Russia Seizes Estonian Security Officer

Estonian police say the officer was abducted from Estonia; Russia’s security agency says he was operating on Russian territory.

President Barack Obama and Estonian President Toomas Hendrik Ilves in the capital Tallinn earlier this week. Ints Kalnins / Reuters

UPDATED — 4:05pm ET:

A member of Estonia’s security services has been abducted from near the border with Russia and taken to Russian territory at gunpoint, Estonian police said in a statement released Friday, local media reported.

The officer was taken near the Luhamaa border crossing station around 9am on Friday, it said. “The officer was taken to Russia using physical force and at gunpoint,” the statement said, Delfi reported. “The officer was fulfilling his duties in connection to preventing a cross-border crime in taking place. Use of smoke grenades and intense interference with operative radio connections preceded the incident,” it said.

Estonian Prime Minister Taavi Roivas, speaking from a NATO summit in Wales, issued a statement saying “Our primary task is to do all to free the officer. We expect Russia’s full cooperation.”

Hours later, Russia responded to the growing media storm inside Estonia by acknowledging the detention but presenting an entirely different version of the event, saying an Estonian security official had been arrested in Russia’s northwestern Pskov region, which borders Estonia.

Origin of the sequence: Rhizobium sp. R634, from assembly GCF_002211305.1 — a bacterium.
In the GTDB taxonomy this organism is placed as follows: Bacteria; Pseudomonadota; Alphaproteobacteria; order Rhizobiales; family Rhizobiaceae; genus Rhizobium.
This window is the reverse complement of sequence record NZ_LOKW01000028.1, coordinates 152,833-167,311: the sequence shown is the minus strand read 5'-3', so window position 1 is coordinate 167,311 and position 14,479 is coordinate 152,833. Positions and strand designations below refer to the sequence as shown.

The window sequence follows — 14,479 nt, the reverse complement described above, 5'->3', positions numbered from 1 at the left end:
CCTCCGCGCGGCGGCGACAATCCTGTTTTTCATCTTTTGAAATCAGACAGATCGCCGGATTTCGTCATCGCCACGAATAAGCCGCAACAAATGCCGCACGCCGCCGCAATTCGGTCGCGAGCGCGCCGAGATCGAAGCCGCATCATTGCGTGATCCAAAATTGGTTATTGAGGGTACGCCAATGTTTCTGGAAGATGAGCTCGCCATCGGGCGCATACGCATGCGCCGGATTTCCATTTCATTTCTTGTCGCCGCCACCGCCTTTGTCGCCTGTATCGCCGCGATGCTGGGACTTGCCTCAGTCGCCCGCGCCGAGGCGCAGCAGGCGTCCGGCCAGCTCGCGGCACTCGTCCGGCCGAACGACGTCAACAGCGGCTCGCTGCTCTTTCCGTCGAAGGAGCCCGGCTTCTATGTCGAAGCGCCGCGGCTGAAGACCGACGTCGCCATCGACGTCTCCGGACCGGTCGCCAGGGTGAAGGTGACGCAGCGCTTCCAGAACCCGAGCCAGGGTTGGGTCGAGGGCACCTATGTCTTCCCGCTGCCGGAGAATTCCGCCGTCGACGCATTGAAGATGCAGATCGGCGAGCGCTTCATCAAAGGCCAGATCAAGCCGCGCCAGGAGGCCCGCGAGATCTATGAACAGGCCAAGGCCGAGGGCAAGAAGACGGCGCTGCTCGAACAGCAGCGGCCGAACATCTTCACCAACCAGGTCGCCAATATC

The FSB released a statement naming the official and identifying him as a member of police security based in Tartu, an Estonian university town not far from Russia. The statement said he was detained “on the territory of the Russian Federation,” the Itar-TASS news agency reported. It said police had seized a gun, 5,000 euros and “materials that have the character of an intelligence mission.”

Relations between Russia and Estonia, a former Soviet republic, have long been frosty and Estonia has grown increasingly concerned over potential Russian aggression following the Kremlin’s invasion of Ukraine.

Estonia’s president, Toomas Hendrik Ilves, denied Russian claims that the officer was arrested on Russian soil.

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